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Eugene Shubert

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Can you prove that homogeneity and isotropy alone disallows this possibility?

Eugene Shubert

http://www.everythingimportant.org/relativity/generalized.htm

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- Thread starter Eugene Shubert
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- #1

Eugene Shubert

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Can you prove that homogeneity and isotropy alone disallows this possibility?

Eugene Shubert

http://www.everythingimportant.org/relativity/generalized.htm

- #2

jcsd

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In the twin paradox (which is not a paradox as answer shows that it is self consistent) only one twin travels anywhere and the symmetry is broken due to inetria.

- #3

Eugene Shubert

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My key words were “shrinking uniformly in time” and “Can you prove that homogeneity and isotropy alone disallows this possibility?”

My question is about geometry and the implications of homogeneity and isotropy.

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jcsd

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- #5

Eugene Shubert

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Length contraction is pretty standard stuff in special relativity. My perspective is that of a mathematician, not a physicist. My interest is only in mathematical possibilities, not the way the universe really is. This is the correct forum to discuss motion.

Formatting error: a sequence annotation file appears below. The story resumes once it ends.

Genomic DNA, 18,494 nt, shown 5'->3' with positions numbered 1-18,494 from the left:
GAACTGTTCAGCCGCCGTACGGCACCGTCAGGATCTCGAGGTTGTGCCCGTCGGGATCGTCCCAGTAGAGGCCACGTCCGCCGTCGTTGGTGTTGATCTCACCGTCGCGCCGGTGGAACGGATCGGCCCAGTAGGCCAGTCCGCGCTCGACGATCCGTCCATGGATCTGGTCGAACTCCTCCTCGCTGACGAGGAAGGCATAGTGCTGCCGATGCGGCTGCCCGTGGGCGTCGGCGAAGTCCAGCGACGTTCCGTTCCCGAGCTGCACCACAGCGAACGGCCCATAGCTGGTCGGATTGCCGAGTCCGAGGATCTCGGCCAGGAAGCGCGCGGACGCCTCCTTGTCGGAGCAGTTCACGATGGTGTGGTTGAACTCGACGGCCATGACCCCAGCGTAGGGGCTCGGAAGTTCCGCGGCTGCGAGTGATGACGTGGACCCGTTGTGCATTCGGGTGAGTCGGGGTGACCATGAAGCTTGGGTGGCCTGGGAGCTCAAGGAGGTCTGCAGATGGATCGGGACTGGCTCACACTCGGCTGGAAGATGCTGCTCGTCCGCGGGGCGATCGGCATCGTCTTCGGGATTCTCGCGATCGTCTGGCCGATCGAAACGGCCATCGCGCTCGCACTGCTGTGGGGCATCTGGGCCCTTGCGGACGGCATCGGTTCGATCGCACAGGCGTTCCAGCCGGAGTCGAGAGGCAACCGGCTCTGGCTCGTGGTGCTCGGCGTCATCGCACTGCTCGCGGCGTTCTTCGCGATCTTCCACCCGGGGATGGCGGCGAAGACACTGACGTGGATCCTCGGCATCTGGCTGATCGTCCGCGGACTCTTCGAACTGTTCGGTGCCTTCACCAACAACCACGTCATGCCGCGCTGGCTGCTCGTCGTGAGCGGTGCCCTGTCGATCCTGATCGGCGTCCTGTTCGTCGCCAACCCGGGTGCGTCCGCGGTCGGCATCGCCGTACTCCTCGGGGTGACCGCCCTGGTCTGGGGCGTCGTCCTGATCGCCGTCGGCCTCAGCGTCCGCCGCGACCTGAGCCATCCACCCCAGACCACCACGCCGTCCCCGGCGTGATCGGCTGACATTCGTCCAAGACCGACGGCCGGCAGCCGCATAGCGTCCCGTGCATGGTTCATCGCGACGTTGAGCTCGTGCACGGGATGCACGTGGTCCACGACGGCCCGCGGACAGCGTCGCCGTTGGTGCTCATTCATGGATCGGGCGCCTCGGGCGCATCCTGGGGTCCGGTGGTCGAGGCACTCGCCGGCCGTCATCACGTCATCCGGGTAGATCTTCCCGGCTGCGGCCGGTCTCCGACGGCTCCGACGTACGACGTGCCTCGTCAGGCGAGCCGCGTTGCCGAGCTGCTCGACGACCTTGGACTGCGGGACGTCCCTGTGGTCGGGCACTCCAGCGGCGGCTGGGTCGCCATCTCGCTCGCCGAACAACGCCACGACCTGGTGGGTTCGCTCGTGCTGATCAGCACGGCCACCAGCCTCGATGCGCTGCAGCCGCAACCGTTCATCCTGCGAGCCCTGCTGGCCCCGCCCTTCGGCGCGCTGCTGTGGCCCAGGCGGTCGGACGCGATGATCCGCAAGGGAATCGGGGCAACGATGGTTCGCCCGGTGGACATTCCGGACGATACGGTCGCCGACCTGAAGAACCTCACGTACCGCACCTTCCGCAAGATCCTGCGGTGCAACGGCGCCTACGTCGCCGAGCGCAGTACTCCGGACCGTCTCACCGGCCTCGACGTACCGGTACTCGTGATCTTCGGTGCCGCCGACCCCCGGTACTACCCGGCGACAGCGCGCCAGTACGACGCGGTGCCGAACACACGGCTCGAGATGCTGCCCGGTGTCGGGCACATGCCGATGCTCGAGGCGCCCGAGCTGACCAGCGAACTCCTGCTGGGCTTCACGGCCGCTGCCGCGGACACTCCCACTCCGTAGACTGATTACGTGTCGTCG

It is often said that the Lorentz transformation can be derived from the homogeneity and isotropy of space alone. I’m looking for a concrete counterexample to this claim. I do have a mathematical curiosity about generalized special relativity.

My question comes from several ideas and facts, one of which is a crazy theory in physics called VSL. I like to make fun of the physicists who have respect for it by saying, “We were giants yesterday and we’ll be Lilliputians tomorrow.”

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jcsd

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Tired light isn't a crazy theory it's one of the best alternatives to conventionial big bang cosmology, however it is still severely deficient at explaining the universe around us.

I think you have your wires crossed, theories on the exapnsion of the universe generally assume that space is roughly homogenous and istropic and that the expansion is therefore uniform. This may be what you're looking for:

http://www.jb.man.ac.uk/~jpl/cosmo/RW.html

http://www.astro.rug.nl/~onderwys/sterIIproject98/wijnholds/mathematics.html [Broken]

I think you have your wires crossed, theories on the exapnsion of the universe generally assume that space is roughly homogenous and istropic and that the expansion is therefore uniform. This may be what you're looking for:

http://www.jb.man.ac.uk/~jpl/cosmo/RW.html

http://www.astro.rug.nl/~onderwys/sterIIproject98/wijnholds/mathematics.html [Broken]

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